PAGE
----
What Information can Parties to a Lawsuit Collect about Me?

Privacy is an important issue for everyone, and Plaintiffs must understand that beginning a lawsuit for personal injuries will lead to a loss of some privacy. As mentioned in previous posts, medical and employment records are always collected as part of a personal injury case. Your pre-accident health and employment status is something the Defendants have a right to know.

During the examination for discovery process, lawyers for the Defendant will often ask for many more kinds of records or statements to understand your injuries and to build their case against you.


For young injured Plaintiffs, school records are often requested so the Defendants can evaluate what kind of career you may have pursued. If you saw a counsellor at school for any issue such as bullying, Defendants may ask your lawyer to contact that counsellor and get their records.


If the police responded to your accident, Defendants will often bring what is known as a ’30.10 motion’ named after the clause in the Rules of Civil Procedure that allows the court to order production of a document that is in the possession, control or power of a person not a party to the lawsuit. These motions are most commonly used to obtain police officer notes.


Police usually do not oppose a ’30.10 motion’. As long as the Defendant is willing to pay the costs to have them copied, a judge will sign an Order disclosing all the statements taken and notes made by police related to the accident.


A 30.10 motion can also be brought against a car manufacturer or person who has possession of a motor vehicle to obtain an Order for the “black box” data from the car. Modern cars have powerful computers on board that track events within the car. This can range from information regarding speed, deployment of airbags and even video from cameras shortly before a crash.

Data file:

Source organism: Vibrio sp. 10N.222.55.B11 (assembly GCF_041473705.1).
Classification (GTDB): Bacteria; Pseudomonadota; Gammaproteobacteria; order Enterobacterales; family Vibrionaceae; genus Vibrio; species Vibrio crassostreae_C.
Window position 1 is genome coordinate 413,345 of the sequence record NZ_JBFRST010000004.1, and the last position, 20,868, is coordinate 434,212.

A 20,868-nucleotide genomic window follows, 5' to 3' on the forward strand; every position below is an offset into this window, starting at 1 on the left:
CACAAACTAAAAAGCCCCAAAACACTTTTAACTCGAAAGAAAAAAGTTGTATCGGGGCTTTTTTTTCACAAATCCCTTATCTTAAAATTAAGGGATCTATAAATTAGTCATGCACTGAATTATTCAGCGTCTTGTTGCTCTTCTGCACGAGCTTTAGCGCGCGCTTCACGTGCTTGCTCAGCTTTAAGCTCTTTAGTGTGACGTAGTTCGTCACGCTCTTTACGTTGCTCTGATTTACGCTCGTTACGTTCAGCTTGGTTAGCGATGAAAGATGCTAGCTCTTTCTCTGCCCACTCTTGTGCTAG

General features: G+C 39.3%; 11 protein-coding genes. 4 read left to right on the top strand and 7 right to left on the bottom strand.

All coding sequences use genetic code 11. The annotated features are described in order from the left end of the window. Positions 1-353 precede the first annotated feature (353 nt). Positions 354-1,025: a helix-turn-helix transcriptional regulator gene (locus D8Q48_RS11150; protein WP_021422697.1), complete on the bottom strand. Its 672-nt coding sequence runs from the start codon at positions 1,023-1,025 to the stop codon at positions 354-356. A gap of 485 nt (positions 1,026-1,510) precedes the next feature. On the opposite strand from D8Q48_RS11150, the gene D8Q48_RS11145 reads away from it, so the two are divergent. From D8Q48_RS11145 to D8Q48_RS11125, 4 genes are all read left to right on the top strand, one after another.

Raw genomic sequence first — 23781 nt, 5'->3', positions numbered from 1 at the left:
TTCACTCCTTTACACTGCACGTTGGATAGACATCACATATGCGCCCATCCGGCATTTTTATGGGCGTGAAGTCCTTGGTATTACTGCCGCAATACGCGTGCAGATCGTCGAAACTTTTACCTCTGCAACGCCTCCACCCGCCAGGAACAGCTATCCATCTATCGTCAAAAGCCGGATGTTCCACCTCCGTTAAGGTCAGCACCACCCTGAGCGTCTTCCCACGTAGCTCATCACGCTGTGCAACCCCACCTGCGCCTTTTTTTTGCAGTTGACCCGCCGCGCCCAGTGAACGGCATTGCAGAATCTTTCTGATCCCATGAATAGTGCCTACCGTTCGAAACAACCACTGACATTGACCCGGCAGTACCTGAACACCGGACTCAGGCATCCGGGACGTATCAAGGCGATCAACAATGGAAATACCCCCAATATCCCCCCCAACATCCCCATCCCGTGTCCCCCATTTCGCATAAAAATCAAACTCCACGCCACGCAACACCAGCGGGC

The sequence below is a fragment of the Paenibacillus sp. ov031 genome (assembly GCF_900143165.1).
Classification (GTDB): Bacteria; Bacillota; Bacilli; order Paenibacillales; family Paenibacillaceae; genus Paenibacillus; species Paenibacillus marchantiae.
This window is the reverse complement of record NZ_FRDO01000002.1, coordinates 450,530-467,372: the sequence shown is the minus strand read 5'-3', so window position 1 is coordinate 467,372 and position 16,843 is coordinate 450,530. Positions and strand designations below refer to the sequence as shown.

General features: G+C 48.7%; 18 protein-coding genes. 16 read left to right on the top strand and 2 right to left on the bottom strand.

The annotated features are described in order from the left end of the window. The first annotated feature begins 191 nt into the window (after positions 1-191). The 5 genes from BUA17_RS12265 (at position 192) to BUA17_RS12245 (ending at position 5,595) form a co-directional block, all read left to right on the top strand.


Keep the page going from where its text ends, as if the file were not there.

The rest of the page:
Recently it was reported by the Hamilton Spectator that Metrolinx has been sharing Presto card users’ private data with the Police who provided a court order. This information includes when a rider got on and off a GO bus, Mississauga’s MiWay or the HSR in Hamilton. (http://www.thespec.com/news-story/7351209-metrolinx-has-been-quietly-sharing-presto-users-information-with-police/)


In rare cases, bank records can become relevant to a lawsuit as well. If you were to win the lottery, and it was enough money that you never had to work again, the Defendants may bring

a motion before the Court to require you to provide bank records of how much money you won and when.


Social media profiles are another often-requested invasion of privacy by the Defendants to a lawsuit. First, Defendants will request that all social media profiles be disclosed and preserved – no deleting anything. Next, they will request production of all pages of all profiles.


In a recent case, Nemchin v. Green 2017 ONSC 1403, the lawyers agreed to have the Plaintiff’s Facebook page activated and open for an 8 hour period so the Defendant’s lawyers could access her posts, pages, events and photographs – saving anything they thought was relevant.


When you choose to begin a personal injury action, be aware that Defendants have a right to invade your privacy in order to build their case against you.


Written by Brendan Sullivan

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